The first meeting of the Major Economies Forum (MEF) on Energy and Climate has just concluded. This forum is a critical channel to help secure a strong agreement in Copenhagen. This process provides a unique setting for the largest emitting countries to come together to discuss strong actions to solve global warming -- by "moving from rhetoric to agreement."
Getting agreement will require all countries to move from their public positions some. And this process was an important small step towards building more trust. Much more leadership will have to emerge over the coming months if we are to secure a strong agreement in Copenhagen.
Countries will need to start discussing: "what if we did this, would you be willing to do that...and if you provided this, we could do that." Without that conversation occurring amongst the participants in the Major Economies Forum, the chances of getting Heads of Government to agree in Copenhagen are slim.
So this process has a lot riding on its shoulders.
This first meeting wasn't expected to deliver any tangible outcomes. From the outside the impact of this first meeting will be small. No major announcements were expected and none were delivered. But from some conversations I had with participants, the discussions on the inside provided some glimpse that this process can help in the lead-in to Copenhagen.
Here are just a few of the inside discussions that stuck out in my mind:
President Obama is truly committed to a clean energy and global warming agenda. Outside the cameras, President Obama took a bit of time out of his extremely busy schedule to meet with the lead delegates from the participating countries. This small step was very well received by the participants that I talked to...as it showed his true commitment to this issue. And especially because he didn't do it as a photo-op, but rather outside the limelight of the presidency. He signaled that the U.S. was back, but mostly wanted to hear from the participants what they thought. Small gestures like this can go a long way in these international negotiations.
Congressional action is picking up pace and is serious. A number of delegates were very curious how the House Energy and Commerce Committee hearings went last week, what was happening this week in the House, how would things progress, and what was happening in the Senate? It is probably too obvious to say, but all international eyes are closely affixed on what the U.S. does. U.S. leadership is the cornerstone of an agreement in Copenhagen.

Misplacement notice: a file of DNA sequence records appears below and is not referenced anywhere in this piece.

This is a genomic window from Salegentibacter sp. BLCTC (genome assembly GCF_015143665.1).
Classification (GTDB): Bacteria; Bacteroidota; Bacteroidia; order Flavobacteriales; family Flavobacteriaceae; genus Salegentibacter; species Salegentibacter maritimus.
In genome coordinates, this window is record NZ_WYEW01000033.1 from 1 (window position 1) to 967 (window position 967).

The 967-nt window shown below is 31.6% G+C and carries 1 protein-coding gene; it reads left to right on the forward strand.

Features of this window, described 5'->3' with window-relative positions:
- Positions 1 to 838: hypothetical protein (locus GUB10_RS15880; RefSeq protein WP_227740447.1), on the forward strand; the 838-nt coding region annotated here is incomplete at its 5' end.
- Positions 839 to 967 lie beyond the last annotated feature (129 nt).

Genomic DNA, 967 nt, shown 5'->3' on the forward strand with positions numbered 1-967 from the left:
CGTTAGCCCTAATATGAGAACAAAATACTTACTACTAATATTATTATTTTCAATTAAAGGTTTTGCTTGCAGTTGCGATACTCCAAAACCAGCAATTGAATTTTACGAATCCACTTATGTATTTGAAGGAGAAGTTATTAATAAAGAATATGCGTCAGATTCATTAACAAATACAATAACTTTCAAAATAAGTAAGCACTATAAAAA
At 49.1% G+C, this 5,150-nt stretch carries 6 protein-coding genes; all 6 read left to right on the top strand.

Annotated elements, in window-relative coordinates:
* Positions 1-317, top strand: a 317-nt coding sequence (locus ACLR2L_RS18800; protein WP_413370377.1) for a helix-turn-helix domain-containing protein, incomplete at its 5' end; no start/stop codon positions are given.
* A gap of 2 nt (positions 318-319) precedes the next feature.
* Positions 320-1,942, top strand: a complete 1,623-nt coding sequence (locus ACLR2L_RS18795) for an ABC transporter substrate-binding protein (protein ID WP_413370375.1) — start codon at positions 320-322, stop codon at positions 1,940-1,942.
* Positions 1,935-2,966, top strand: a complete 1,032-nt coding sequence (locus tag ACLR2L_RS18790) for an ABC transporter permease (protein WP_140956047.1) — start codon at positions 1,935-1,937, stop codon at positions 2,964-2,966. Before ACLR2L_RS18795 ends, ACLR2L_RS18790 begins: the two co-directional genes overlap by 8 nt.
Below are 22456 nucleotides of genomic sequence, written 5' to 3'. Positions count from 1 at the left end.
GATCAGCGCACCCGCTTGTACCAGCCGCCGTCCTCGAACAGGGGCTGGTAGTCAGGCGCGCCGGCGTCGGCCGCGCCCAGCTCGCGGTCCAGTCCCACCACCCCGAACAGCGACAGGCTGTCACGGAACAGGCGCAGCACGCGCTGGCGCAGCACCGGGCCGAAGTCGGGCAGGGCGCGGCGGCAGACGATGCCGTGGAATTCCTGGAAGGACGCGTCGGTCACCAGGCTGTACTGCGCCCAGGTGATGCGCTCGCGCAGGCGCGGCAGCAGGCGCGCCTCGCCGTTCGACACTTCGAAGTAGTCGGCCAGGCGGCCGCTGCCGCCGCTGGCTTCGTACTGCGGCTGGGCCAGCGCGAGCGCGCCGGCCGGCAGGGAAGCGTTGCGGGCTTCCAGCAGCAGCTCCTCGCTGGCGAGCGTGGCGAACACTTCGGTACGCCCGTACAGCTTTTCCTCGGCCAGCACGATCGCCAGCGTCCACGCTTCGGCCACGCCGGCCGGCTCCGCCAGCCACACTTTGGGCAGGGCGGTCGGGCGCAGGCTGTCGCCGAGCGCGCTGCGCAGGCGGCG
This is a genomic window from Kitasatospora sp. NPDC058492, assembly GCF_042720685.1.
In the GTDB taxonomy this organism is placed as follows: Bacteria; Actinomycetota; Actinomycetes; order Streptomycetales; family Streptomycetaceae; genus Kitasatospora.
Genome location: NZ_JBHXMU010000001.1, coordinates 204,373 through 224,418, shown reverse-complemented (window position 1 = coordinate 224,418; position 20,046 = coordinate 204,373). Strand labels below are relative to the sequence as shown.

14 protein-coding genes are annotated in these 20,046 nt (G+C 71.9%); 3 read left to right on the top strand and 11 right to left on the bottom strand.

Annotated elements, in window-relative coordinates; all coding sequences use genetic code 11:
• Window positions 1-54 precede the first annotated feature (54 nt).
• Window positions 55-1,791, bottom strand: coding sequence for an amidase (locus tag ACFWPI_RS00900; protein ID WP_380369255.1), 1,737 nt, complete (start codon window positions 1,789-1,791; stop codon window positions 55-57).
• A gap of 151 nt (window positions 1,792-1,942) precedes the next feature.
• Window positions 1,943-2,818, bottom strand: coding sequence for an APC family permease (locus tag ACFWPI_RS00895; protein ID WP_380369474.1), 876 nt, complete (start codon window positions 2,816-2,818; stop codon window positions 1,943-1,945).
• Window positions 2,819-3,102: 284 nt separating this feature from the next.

General goodwill, but some serious discussions. Overall, most participants seemed to feel that the spirit of the meeting was good. There was a lot less rhetoric than has recently emerged in the international negotiations, but there was enough disagreement on some key issues to know that countries were taking this forum serious. If they weren't serious, then you wouldn't have any moments of disagreement. After all, solving global warming will require every country to move from their stated public position and there are some differences at this stage that will have to be resolved.
There is a busy negotiating session before Copenhagen and two more preparatory meetings of the Major Economies Forum. Plenty of opportunity to get agreement, but only if a few countries signal their willingness to be leaders and stick their necks out.
Step-by-step the world will have to come together to agree to a solution to global warming. And this meeting is one small, but important step towards that goal.
- Jake Schmidt
International Climate Policy Director, NRDC
Originally published in NRDC's Switchboard blog.
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